5 This invention relates to a projectile and more particularly it has reference to an armor-piercing bullet.

In establishing a defense against armored vehicles itis necessary to provide projectiles that will penetrate the armor, and preferably such projectile, after penetration, should be capable of affording a large dan- Within the projectile there is placed a core consisting of a plurality of equal segments, preferably twelve, and of such length that they will fit between the base and the head A. By virtue of the differences in width of fingers a and b the segments 6-6 in pairs will extend circumferentially beyond vthe inner edges of each finger a, and the segments 7--7 alternately placed in pairs, will corre-1 spcndingly be of less peripheral width than the inside of the fingers b. Also by virtue of the difference in thickness of the fingers a, and Z1 the radius of the segments 7 will exceed the radius of the segments 6.

in assembling the projectile the segments 7 have a moderately close fit against the inside of the body B and lingers Z) that is sufiicient to insure the assembly of the. projectile under ordinary circumstances, yet not so close as to require a great amount of force to withdraw them from the body. On the other hand the segments 6 have an extremely close fit with respect to the fingers a of the head A.

The forward portion of the external wall of the body B is gradually reduced in diameter as at 8 to provide a shoulder 9. A rotating band 10 is placed in an annular groove 11 in rear of the shoulder 9 and projects beyond the wall of the body B for the usual purpose of taking the rifling of a gun and thereby iinparting rotation to the projectile. The rear portion of the head A, designated at 12, constitutes a bourrelet for centering and guiding and it is to be understood that where the sectional view on the line by character of metal of the head rifling a band of applied ner.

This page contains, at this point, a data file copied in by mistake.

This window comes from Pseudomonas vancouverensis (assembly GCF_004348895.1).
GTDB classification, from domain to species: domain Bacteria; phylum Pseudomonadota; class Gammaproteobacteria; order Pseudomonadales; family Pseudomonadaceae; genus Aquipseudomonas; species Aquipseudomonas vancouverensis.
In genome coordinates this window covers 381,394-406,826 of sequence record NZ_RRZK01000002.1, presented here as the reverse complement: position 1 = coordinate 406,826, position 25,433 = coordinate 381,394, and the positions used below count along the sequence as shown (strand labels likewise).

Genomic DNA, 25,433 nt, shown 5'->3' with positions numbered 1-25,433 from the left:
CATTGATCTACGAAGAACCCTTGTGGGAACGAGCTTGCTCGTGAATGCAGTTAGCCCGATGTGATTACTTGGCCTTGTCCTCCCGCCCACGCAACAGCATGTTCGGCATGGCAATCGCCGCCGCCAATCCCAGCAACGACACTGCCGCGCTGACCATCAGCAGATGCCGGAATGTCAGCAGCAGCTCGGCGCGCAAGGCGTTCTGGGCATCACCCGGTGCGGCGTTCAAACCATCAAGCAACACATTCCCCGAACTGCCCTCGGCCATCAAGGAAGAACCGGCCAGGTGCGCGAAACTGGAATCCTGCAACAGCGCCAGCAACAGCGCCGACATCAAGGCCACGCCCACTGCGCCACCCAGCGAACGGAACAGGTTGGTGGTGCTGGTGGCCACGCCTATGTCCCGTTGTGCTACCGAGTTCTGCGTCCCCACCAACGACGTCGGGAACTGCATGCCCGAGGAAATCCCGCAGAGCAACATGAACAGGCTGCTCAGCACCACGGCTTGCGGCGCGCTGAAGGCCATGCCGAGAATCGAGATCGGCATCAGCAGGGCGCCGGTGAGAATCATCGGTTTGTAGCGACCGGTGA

When the projectile is red from a gun r0- tation is imparted to the hollow body B by the rotating band and the head A also rotates therewith by virtue of the interengagement of the lingers ct and b and the segments 6 and 7. lVhile the segments and particularly the segments 6 are fitted tightly the forces of inertia during rotation they would still rotate despite any loeseness because the segments7 overlap theA lingers a.

When the projectile penetrates armor, the friction of the armor against the'body B and the engagement' of the armor with the shoulder 9 and rotating band l0 will cause the body B to be stripped from the head A which continues on its flight at a reduced velocity. 'The rotation ol? the head A `and its tightly held segments 6v will' rotate the segments 7 and Carry them al-'ong'until they are free of the body, whence they will be thrown clear due is unsuited to contact the appropriate metal may be at this point in any approved manto the action of centrifugal' force. When the head A strikes some substantial element in the interior of the tank or the oppositerwall the shock of' impact will cause the segments 6 to= separate from the head. The twelve segments thus released will correspond to fragmentation of an explosive shell.